Oscar Edmund Berninghaus (1874-1952) San Antonio Chapel, Taos 25 x 30in (Painted circa 1924.)

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Lot 27
Oscar Edmund Berninghaus
San Antonio Chapel, Taos 25 x 30in

Sold for US$ 100,000 inc. premium
Oscar Edmund Berninghaus (1874-1952)
San Antonio Chapel, Taos
signed 'O.E. Berninghaus' (lower right)
oil on canvas
25 x 30in
Painted circa 1924.


  • Provenance
    The artist.
    Mary Catherine Howard, Taos, New Mexico, cousin of the artist's wife.
    Gerald Peters Gallery, Santa Fe, New Mexico, 1980.
    Jim Fowler's Period Gallery West, Scottsdale, Arizona, 1983.
    Acquired by the late owner from the above, 1984.

    G.E. Sanders, O.E. Berninghaus: Master Painter of American Indians and The Frontier West, Taos, New Mexico, 1985, p. 132.
    S.H. McGarry, Honoring The Western Tradition: The L.D. "Brink" Brinkman Collection, Kerrville, Texas, 2003, p. 62, illustrated.

    This work will be included in the Kodner Gallery Research Project on the artist Oscar Edmund Berninghaus 1874-1952.

    In 1899, Oscar Berninghaus accepted a sketching commission from the Denver and Rio Grande Railroad to travel by train through Colorado and New Mexico. Along this journey, he learned of a mountainside village in northern New Mexico near an historic Pueblo settlement and became one of the first artists to visit Taos. He recalled of that first trip, "I stayed here but a week, became infected with the Taos germ and promised myself a longer stay the following year."1 Indeed Berninghaus would come to live much of his life in Taos, where he found the greatest source of inspiration for his work, spending more time annually until 1925, when he settled there permanently. In San Antonio Chapel, Taos, Berninghaus captures the distinct atmosphere of the village during the winter through his adept Impressionistic technique.

    Berninghaus was a key figure in the artists' colony of Taos. In 1915, he became one of the founders of the Taos Society of Artists, among the original group of artists known as the Taos Six—alongside Joseph Henry Sharp, Eanger Irving Couse, William Herbert "Buck" Dunton, Ernest Blumenschein and Bert Geer Phillips. Their aims were to organize exhibitions, encourage the sale of their work and promote America's own native art. Berninghaus wrote of the significance of their movement, "I think the colony in Taos is doing much for American art. From it I think will come a distinctive art, something definitely American—and I do not mean that such will be the case because the American Indian and his environment are the subjects. But the canvases that come from Taos are definitely as American as anything can be. We have had French, Dutch, Italian, German art. Now we must have American art. I feel that from Taos will come that art."2

    Unlike other members of the Taos school who had formal academic training at top institutions and studied abroad, Berninghaus was mostly self-taught. He was raised in St. Louis, Missouri and since his childhood, drawing was a favorite pastime. His career began as a lithographer, which instilled a high degree of precision to his draftsmanship that remained a foundation in his work. Years working in commercial illustration further practiced his innate sense of design and composition. It was in New Mexico where Berninghaus discovered and perfected his work in the oil medium, and where he painted free of the restrictions of commercial commissions.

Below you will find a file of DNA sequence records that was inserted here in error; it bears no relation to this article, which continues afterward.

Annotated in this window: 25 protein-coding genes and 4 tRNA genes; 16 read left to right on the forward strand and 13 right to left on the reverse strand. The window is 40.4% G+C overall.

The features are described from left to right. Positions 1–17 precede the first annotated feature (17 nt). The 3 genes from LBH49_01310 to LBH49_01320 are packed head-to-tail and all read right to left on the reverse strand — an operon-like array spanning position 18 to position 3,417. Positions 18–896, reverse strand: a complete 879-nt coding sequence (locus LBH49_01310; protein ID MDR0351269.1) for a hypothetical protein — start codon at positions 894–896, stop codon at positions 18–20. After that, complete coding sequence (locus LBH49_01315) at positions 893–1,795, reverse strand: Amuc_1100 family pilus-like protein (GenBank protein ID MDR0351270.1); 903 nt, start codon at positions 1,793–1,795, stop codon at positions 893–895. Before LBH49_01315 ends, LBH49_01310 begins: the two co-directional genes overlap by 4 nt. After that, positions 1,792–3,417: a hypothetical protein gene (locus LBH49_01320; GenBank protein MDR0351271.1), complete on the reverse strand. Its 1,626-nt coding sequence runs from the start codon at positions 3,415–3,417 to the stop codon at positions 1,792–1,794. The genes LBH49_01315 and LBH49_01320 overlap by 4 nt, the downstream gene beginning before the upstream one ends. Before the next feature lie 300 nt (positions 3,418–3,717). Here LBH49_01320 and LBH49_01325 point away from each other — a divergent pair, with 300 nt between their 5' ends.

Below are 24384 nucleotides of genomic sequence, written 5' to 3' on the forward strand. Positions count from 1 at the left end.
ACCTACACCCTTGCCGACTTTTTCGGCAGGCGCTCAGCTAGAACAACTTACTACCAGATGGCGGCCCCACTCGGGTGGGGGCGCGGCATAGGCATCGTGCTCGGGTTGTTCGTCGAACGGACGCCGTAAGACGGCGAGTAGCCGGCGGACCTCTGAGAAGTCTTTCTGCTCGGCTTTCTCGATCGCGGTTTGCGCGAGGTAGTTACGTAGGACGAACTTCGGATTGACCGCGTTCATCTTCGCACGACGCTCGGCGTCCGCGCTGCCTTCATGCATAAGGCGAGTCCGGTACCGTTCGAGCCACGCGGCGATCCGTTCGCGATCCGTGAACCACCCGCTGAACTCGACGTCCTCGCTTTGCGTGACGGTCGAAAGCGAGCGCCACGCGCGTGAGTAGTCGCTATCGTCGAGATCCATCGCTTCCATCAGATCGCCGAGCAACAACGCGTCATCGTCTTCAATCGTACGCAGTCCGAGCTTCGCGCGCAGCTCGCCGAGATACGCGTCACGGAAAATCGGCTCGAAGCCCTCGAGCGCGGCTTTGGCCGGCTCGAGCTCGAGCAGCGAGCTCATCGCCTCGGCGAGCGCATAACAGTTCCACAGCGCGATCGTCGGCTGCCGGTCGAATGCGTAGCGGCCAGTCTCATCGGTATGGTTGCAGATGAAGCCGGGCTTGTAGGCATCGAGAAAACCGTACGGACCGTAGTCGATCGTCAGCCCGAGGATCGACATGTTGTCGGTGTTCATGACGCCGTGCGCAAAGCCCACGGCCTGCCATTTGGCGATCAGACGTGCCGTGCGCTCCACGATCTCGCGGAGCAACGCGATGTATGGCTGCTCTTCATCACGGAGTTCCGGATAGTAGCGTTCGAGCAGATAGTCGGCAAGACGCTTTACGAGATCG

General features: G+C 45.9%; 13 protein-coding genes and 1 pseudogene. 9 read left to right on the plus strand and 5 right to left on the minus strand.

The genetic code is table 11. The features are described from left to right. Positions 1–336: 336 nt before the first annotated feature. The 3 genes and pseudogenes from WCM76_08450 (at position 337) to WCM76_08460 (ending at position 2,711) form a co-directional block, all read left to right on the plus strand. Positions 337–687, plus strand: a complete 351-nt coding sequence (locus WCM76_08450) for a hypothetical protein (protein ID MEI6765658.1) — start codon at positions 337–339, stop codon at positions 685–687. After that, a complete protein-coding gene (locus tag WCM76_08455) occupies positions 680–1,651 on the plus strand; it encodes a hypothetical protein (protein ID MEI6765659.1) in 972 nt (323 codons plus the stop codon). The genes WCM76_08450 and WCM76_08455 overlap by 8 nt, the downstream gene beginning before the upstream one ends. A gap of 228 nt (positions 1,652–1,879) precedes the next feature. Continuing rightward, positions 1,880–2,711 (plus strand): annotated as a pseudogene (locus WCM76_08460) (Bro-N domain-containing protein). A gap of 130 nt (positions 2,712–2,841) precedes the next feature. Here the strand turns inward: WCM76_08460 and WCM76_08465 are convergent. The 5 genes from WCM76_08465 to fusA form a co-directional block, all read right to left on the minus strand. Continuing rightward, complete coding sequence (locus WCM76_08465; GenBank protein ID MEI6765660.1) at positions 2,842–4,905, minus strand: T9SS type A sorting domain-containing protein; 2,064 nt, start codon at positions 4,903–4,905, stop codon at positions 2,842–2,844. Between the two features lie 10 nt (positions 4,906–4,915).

Berninghaus' style of painting, as seen in the present work, reflected that of the Impressionists, trying to capture transient lighting effects through the use of vibrant hues and broken, textured brushwork. Whereas some artists in the Taos colony devoted their canvases to subjects under the intense desert sunshine of the afternoon, Berninghaus closely studied the changing colors and atmospheric quality of the landscape in various seasons and times of day. San Antonio Chapel, Taos appears to be a winter scene as snow envelops the foreground and is dappled on the distant hilltops. The chapel possibly depicted is located in La Loma Plaza and was built by Spanish settlers in the mid-Nineteenth Century. The warm tones of the adobe structures, dirt road, and bark of the tree contrast against the cool tones of the hills and crisp blue sky. Varying brushstrokes and levels of impasto create distinct textures throughout, from the wispy, bare tree branches to heavily laid snow.

    Berninghaus found a wealth of subjects and artistic inspiration in Taos. San Antonio Chapel, Taos exhibits the artist's keen ability to convey the impression he felt of this unique place during a cold, wintry moment. The present work serves as a prime example of the artist's belief that, "The painter must first see his picture as paint—as color—as form—and not as a landscape or figure. He must see with an inner eye, then paint with feeling, not with seeing."3

    1 P.J. Broder, Taos: A Painter's Dream, New York, 1980, p. 119.
    2 Ibid, p. 122.
    3 Ibid, p. 126.
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